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Homonormative aesthetics: AIDS and ‘de-generational unremembering’ in 1990s London

Research output: Contribution to journalArticlepeer-review

Original languageEnglish
Accepted/In press14 Sep 2018


King's Authors


This article historically contextualises the origins of a transnational gay male aesthetic many now think of as homonormative. While typically understood as a depoliticisation that ‘recodes freedom and liberation in terms of privacy, domesticity, and consumption’ (Manalansan, 2005: 142), homonormativity also has an associated look defined by a set of slick surface appearances relating both to the body and design. Recognisable in various locations across the globe and in multiple settings including cruise ships, resorts, and gyms, this aesthetic is, above all, associated with gayborhoods and gay villages. Using Soho’s gay
village in London as a case-study of the emergence of this generic style in the 1990s, its branded emphasis on ‘affluence’, minimalist interior design and idealised gym bodies is contextualised with references to yuppification and AIDS. Constituting a ‘clean break’ with earlier forms of urban gay culture now stigmatised as ‘dirty’ and ‘unhealthy’, the homonormative aesthetic can be viewed as an example of ‘de-generational unremembering’ following the first traumatic phase of the AIDS crisis in the 1980s (Castiglia and Reed, 2011:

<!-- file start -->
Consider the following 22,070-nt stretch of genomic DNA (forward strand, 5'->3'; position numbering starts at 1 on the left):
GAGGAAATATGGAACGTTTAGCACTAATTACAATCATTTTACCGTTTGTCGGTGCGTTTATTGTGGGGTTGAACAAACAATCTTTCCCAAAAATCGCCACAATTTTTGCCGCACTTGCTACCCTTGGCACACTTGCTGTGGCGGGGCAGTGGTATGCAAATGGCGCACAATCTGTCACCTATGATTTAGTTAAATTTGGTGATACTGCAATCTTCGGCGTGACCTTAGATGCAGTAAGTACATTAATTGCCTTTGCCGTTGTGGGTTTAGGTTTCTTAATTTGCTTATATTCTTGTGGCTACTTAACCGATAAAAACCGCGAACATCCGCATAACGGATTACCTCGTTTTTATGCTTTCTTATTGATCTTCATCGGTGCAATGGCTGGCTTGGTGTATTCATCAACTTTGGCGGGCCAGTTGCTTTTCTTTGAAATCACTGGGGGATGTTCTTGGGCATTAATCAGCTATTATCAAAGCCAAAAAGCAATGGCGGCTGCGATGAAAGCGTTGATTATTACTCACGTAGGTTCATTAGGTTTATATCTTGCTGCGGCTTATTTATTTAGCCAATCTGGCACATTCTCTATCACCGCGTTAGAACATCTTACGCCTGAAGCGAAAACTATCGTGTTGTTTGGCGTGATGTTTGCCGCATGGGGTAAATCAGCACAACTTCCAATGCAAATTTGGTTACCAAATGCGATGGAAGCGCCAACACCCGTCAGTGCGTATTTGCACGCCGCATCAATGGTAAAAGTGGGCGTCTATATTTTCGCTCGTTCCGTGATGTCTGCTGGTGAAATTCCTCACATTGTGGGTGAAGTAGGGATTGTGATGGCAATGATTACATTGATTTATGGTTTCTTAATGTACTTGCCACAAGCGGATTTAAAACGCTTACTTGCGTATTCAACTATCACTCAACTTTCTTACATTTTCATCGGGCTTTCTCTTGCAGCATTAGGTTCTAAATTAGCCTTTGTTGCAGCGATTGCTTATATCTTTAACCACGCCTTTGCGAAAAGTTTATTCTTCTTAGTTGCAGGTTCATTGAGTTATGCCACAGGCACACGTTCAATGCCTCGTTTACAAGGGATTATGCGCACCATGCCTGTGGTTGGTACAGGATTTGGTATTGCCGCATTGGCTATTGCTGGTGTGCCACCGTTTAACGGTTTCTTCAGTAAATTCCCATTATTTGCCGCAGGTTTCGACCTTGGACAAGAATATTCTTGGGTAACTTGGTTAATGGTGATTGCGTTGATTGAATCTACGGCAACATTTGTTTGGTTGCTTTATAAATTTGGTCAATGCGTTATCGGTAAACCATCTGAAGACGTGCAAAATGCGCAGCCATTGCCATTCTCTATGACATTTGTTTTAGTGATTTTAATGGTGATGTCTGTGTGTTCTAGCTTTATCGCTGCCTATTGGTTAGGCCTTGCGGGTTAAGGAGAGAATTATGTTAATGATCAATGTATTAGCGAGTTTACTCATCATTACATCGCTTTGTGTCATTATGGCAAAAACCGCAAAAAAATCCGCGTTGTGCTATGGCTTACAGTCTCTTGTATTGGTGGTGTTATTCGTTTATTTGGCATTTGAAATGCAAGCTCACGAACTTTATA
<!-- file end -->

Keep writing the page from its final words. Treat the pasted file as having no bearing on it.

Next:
9). By placing AIDS at the centre of a discussion of homonormativity, some of the
assumptions about its privilege can be queried while at the same time maintaining a critique of how class-specific ‘aspirational’ imagery was deployed to detract from the stigma of the
health crisis.

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